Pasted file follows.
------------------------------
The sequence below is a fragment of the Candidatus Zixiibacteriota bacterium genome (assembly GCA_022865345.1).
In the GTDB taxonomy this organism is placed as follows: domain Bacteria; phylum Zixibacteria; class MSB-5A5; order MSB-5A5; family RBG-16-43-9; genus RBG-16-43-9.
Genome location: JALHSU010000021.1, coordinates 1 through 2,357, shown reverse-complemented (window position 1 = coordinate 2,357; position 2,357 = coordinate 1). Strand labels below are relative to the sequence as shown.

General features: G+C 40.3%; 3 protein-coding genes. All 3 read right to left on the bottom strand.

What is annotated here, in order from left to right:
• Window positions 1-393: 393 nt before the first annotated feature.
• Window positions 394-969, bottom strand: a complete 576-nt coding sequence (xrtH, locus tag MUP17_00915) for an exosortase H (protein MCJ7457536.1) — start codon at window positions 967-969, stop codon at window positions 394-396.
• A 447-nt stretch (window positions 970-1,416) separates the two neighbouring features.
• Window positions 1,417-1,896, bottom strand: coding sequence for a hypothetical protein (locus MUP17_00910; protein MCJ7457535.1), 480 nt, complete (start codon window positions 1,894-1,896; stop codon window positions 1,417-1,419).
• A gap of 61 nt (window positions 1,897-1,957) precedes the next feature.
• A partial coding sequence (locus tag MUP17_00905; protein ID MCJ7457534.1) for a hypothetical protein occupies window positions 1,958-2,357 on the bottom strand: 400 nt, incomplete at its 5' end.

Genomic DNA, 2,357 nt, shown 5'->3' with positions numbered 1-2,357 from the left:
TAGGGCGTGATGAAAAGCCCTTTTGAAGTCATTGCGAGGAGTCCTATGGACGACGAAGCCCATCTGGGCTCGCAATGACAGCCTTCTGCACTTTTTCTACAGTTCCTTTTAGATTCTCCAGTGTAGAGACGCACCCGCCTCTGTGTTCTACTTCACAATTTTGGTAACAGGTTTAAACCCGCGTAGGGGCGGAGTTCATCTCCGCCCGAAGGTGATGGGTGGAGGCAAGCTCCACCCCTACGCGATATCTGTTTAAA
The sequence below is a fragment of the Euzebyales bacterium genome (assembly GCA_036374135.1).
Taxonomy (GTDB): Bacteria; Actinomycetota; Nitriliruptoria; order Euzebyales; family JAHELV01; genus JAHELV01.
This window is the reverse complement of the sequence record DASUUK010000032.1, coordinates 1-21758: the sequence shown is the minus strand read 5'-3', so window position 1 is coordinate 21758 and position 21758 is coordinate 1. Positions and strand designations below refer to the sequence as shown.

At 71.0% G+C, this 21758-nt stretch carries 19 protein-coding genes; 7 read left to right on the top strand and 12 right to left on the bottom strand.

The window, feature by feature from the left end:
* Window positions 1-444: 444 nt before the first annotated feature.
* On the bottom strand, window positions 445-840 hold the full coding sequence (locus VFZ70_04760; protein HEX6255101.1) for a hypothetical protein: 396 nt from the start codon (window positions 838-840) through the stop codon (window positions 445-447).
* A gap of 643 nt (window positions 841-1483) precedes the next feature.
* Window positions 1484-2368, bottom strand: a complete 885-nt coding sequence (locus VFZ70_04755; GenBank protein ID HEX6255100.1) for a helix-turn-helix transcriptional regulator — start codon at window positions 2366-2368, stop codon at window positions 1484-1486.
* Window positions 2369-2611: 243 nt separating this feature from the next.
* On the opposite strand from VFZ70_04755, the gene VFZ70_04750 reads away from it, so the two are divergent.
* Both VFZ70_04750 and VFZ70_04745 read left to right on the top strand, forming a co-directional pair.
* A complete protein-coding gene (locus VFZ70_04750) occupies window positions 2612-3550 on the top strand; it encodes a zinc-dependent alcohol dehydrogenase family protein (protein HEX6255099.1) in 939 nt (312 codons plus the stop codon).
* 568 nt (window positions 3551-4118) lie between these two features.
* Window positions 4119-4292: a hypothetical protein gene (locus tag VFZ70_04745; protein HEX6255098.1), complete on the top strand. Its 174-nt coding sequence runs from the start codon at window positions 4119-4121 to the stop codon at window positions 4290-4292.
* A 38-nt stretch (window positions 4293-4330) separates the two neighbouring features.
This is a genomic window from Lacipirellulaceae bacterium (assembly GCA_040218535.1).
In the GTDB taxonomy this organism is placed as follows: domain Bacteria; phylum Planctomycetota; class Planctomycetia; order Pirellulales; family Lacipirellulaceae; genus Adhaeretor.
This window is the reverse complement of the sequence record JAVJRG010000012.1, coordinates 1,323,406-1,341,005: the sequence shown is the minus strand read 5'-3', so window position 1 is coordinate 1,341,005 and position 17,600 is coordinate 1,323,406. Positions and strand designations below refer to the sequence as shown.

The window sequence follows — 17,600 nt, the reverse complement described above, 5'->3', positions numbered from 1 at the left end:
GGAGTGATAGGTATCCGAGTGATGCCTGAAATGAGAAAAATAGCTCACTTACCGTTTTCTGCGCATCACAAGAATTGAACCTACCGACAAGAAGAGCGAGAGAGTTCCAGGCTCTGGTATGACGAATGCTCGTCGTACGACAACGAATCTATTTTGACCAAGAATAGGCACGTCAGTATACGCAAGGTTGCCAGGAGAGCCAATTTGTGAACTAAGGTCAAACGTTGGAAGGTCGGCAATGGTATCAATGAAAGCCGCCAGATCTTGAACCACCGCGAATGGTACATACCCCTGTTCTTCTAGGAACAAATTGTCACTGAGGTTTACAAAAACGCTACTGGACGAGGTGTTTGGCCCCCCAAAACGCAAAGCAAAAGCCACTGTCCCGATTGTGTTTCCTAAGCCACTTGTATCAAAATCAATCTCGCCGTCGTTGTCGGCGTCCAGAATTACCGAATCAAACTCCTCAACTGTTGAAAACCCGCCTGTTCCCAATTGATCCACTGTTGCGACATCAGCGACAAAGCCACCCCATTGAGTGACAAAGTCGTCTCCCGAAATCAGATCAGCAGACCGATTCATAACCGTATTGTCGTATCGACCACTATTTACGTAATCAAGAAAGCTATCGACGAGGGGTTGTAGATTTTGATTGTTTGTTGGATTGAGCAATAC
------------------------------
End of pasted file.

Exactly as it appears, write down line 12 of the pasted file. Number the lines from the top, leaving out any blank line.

Genomic DNA, 2,357 nt, shown 5'->3' with positions numbered 1-2,357 from the left: